Stewardship: Research has shown that during the formative years of life, students develop perceptions and values about their environment. If designed and managed well by students, schoolyards can provide them with a powerful example of good land stewardship. Experts have demonstrated that young children are driven to explore, discover and play while refining motor skills. A schoolyard that includes a diversity of natural areas allows students to exercise these needs while nurturing the development of a land ethic that values natural spaces.
Restoring a native habitat on a school site provides opportunities for:
- Children: to develop knowledge and skills as they undertake an exciting, real-life project.
- Teachers: to use the broad context of restoring the school yard to help enliven teaching and learning that can weave through the curriculum from kindergarten through 12th grade and beyond.
- A school: to create opportunities for community involvement and diversify the schoolyard environment.
Restoring a school landscape provides the opportunity to engage students in:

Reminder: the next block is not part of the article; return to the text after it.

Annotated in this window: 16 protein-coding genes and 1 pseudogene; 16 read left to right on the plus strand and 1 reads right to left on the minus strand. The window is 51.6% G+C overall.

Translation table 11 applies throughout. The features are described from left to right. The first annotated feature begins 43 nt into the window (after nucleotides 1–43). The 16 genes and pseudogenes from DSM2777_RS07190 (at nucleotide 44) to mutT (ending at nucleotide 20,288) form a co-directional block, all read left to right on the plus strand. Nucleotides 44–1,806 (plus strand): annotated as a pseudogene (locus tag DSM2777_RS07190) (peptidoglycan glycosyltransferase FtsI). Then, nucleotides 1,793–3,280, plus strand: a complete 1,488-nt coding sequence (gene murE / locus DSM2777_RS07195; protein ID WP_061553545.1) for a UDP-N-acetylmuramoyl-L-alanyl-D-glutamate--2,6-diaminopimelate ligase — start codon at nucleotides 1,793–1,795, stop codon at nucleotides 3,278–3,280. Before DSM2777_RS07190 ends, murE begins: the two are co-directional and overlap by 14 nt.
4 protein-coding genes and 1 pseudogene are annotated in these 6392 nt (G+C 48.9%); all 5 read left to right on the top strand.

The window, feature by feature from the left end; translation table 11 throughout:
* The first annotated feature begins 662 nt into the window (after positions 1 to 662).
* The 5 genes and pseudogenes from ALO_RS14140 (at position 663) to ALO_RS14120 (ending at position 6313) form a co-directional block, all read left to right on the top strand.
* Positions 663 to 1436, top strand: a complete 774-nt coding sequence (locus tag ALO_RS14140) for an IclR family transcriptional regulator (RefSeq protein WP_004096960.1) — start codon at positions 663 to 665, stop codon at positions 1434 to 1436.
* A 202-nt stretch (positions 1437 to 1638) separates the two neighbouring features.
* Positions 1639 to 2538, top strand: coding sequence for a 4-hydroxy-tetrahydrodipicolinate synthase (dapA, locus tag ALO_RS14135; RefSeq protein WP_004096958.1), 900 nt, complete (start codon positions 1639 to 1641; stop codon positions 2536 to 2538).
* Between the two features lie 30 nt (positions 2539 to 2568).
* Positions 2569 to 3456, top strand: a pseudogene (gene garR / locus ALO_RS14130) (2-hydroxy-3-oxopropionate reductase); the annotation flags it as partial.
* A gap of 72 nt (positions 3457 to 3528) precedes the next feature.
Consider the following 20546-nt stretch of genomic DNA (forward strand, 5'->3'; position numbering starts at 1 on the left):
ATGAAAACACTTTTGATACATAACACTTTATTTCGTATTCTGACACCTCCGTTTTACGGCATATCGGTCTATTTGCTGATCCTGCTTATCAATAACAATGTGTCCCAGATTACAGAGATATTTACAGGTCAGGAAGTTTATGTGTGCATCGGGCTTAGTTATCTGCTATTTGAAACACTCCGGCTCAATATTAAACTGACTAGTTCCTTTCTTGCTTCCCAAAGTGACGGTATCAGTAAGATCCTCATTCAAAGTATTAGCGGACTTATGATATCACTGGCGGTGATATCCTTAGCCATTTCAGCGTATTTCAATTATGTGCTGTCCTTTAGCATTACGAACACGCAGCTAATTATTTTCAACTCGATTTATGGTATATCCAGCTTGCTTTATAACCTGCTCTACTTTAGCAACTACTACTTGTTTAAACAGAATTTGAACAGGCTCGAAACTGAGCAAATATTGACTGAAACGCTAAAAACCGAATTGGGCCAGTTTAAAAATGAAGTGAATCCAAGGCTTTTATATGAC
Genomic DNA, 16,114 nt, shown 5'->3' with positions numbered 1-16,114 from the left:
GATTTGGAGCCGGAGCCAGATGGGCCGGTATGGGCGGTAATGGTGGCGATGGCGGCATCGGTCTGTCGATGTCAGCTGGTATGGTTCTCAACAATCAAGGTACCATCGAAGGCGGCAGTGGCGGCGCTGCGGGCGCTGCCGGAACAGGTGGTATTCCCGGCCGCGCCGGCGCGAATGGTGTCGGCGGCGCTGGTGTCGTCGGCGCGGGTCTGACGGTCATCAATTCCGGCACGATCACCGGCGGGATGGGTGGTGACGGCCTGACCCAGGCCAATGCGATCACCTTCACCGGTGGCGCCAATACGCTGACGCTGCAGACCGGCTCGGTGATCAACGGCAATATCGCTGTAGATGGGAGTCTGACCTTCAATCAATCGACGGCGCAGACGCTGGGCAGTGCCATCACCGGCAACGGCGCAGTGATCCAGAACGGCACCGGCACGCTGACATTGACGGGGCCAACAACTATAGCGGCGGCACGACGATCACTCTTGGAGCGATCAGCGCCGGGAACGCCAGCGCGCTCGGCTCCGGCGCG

- Scientific inquiry in a meaningful context;
- Hands-on, minds-on learning;
- Real-life, important decisions that build confidence and resiliency;
- Interdisciplinary learning in a broad context;
- Work among peers, classes, grades and schools.
- Community involvement through cooperative projects.
SCHOOLYARD HABITAT: Rio Vista Middle School Students discuss their project
Photo Credit: USFWS
The Students from Rio Vista Middle School were mentored by the Schoolyard Habitat team to plant over 300 native plants to support butterflies and other pollinators during this January habitat planting day. This project took a significant amount of irrigation offline, allowing the school budget to grow as well. (Video by Ashley Spratt/USFWS)
SCHOOLYARD HABITAT: Sacramento's Williamson Elementary School Put Finishing Touches on Their Project
Photo Credit: USFWS